Library Journal: Standage’s previous book, A History of the World in 6 Glasses , theorized that the titular six drinks were reflections of the eras in which they were created. In this new work, he instead shows how one of humanity’s most vital needs (hunger) didn’t simply reflect but served as the driving force behind transformative and key events in history. Dividing the vast subject into six general sections (such as food’s role in the development of societies and social hierarchies, its impact on population and industrialization, and its uses as a weapon both on the battlefield and off), Standage illustrates each section with historical examples and observations. Some topics, like the spice trade’s encouragement of exploration, are fairly obvious choices, but the concise style and inclusion of little-known details keep the material both entertaining and enlightening. Perhaps the most interesting section is the final one, which looks at the ways in which modern agricultural needs have acted as a spur for technological advancement, with Standage providing a summary of the challenges still faced by the green revolution. Recommended for both public and academic libraries.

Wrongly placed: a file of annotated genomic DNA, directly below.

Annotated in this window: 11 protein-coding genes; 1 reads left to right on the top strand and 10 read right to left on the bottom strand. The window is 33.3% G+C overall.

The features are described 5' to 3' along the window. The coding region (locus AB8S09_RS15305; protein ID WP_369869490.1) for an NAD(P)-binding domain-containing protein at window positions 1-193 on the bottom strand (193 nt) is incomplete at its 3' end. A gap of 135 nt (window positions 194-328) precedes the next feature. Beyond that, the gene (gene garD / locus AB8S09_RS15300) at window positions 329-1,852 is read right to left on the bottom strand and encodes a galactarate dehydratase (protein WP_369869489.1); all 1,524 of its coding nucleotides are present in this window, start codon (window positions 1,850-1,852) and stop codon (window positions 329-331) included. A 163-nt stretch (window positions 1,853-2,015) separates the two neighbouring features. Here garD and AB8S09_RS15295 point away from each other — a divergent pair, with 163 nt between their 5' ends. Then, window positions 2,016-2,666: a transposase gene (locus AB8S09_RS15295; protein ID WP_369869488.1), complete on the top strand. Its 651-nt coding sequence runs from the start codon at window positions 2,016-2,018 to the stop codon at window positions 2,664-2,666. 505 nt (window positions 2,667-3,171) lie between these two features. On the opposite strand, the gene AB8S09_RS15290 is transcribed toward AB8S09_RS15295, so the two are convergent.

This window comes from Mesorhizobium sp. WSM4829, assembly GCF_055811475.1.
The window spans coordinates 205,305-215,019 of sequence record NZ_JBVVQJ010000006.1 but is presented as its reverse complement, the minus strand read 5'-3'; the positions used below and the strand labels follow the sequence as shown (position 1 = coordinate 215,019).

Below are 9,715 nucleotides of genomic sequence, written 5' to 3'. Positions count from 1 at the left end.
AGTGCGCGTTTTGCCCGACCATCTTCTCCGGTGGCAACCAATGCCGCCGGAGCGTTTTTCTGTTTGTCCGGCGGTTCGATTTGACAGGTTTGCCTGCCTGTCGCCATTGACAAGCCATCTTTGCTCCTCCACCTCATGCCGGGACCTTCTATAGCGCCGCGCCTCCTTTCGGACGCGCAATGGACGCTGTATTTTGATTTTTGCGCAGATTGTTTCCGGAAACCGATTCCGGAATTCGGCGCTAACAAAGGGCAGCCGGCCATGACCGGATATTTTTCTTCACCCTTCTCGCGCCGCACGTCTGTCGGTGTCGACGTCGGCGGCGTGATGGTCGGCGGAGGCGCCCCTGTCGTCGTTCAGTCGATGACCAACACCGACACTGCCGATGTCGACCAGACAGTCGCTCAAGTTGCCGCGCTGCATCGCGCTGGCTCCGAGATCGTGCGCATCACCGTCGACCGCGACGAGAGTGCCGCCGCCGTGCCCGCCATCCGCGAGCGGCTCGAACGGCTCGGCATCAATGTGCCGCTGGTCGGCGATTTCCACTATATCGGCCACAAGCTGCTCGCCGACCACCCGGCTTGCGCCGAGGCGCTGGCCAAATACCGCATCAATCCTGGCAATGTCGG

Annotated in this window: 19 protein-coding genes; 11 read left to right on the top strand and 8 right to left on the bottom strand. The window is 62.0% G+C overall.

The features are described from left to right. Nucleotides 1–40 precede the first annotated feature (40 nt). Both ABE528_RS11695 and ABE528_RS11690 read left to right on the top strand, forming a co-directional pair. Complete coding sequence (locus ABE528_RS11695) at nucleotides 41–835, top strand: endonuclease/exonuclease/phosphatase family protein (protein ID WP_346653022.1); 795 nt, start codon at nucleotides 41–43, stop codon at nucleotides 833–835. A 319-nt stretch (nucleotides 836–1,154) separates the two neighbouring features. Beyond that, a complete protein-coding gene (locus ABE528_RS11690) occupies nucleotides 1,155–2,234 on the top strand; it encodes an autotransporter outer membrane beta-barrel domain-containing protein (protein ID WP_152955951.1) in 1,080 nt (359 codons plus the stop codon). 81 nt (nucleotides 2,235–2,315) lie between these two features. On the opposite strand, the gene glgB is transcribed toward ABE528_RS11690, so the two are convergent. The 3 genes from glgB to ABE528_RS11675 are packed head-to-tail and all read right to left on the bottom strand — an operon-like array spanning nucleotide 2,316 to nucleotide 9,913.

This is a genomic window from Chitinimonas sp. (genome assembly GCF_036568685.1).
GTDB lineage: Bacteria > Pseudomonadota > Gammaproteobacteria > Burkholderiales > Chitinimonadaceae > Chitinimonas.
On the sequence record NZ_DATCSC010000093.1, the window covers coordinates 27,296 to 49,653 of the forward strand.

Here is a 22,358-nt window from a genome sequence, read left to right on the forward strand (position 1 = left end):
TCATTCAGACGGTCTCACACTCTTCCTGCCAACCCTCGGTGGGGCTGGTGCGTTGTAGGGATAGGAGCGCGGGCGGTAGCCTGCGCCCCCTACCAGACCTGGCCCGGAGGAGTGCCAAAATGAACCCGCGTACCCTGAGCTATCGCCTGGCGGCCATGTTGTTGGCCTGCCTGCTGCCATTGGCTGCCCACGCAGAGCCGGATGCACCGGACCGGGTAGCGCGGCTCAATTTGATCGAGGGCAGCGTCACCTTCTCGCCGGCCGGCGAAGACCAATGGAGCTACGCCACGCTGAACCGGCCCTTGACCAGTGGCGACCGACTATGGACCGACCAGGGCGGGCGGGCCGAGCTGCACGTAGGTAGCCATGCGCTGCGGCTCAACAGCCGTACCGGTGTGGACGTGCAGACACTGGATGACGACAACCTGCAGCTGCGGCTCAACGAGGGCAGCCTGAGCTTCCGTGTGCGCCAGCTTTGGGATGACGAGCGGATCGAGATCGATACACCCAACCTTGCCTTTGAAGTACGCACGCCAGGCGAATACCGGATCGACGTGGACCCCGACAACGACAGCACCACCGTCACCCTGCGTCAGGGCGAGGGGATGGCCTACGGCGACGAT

edible-lMy new book, which will come out in May, is called “An Edible History of Humanity”. It’s about the impact of food on the course of history. When I tell people that, they often ask if it’s a sequel to “A History of the World in Six Glasses”. The answer: yes and no. This book is similar in some respects, but it’s also quite different. The cover (left) signals this, I hope: it’s similar to the “Six Glasses” cover, but not too similar.